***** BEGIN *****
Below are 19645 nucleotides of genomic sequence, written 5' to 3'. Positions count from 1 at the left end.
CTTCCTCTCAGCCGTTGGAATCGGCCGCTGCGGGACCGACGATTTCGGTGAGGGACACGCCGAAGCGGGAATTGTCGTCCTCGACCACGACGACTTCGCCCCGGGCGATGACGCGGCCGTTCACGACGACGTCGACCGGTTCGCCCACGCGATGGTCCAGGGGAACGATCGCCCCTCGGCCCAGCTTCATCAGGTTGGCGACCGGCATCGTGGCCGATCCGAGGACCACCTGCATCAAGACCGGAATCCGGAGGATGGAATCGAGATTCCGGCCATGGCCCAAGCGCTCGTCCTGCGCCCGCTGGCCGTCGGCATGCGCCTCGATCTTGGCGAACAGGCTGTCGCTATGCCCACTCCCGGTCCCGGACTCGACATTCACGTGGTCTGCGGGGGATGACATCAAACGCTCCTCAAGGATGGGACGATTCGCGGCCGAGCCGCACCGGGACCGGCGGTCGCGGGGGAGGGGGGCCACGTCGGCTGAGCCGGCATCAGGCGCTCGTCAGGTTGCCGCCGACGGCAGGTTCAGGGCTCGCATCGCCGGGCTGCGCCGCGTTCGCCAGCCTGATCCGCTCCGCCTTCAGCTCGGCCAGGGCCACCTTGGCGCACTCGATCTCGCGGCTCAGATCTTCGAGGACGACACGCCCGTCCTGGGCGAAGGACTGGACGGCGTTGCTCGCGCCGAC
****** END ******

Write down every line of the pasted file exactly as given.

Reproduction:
Below are 19645 nucleotides of genomic sequence, written 5' to 3'. Positions count from 1 at the left end.
CTTCCTCTCAGCCGTTGGAATCGGCCGCTGCGGGACCGACGATTTCGGTGAGGGACACGCCGAAGCGGGAATTGTCGTCCTCGACCACGACGACTTCGCCCCGGGCGATGACGCGGCCGTTCACGACGACGTCGACCGGTTCGCCCACGCGATGGTCCAGGGGAACGATCGCCCCTCGGCCCAGCTTCATCAGGTTGGCGACCGGCATCGTGGCCGATCCGAGGACCACCTGCATCAAGACCGGAATCCGGAGGATGGAATCGAGATTCCGGCCATGGCCCAAGCGCTCGTCCTGCGCCCGCTGGCCGTCGGCATGCGCCTCGATCTTGGCGAACAGGCTGTCGCTATGCCCACTCCCGGTCCCGGACTCGACATTCACGTGGTCTGCGGGGGATGACATCAAACGCTCCTCAAGGATGGGACGATTCGCGGCCGAGCCGCACCGGGACCGGCGGTCGCGGGGGAGGGGGGCCACGTCGGCTGAGCCGGCATCAGGCGCTCGTCAGGTTGCCGCCGACGGCAGGTTCAGGGCTCGCATCGCCGGGCTGCGCCGCGTTCGCCAGCCTGATCCGCTCCGCCTTCAGCTCGGCCAGGGCCACCTTGGCGCACTCGATCTCGCGGCTCAGATCTTCGAGGACGACACGCCCGTCCTGGGCGAAGGACTGGACGGCGTTGCTCGCGCCGAC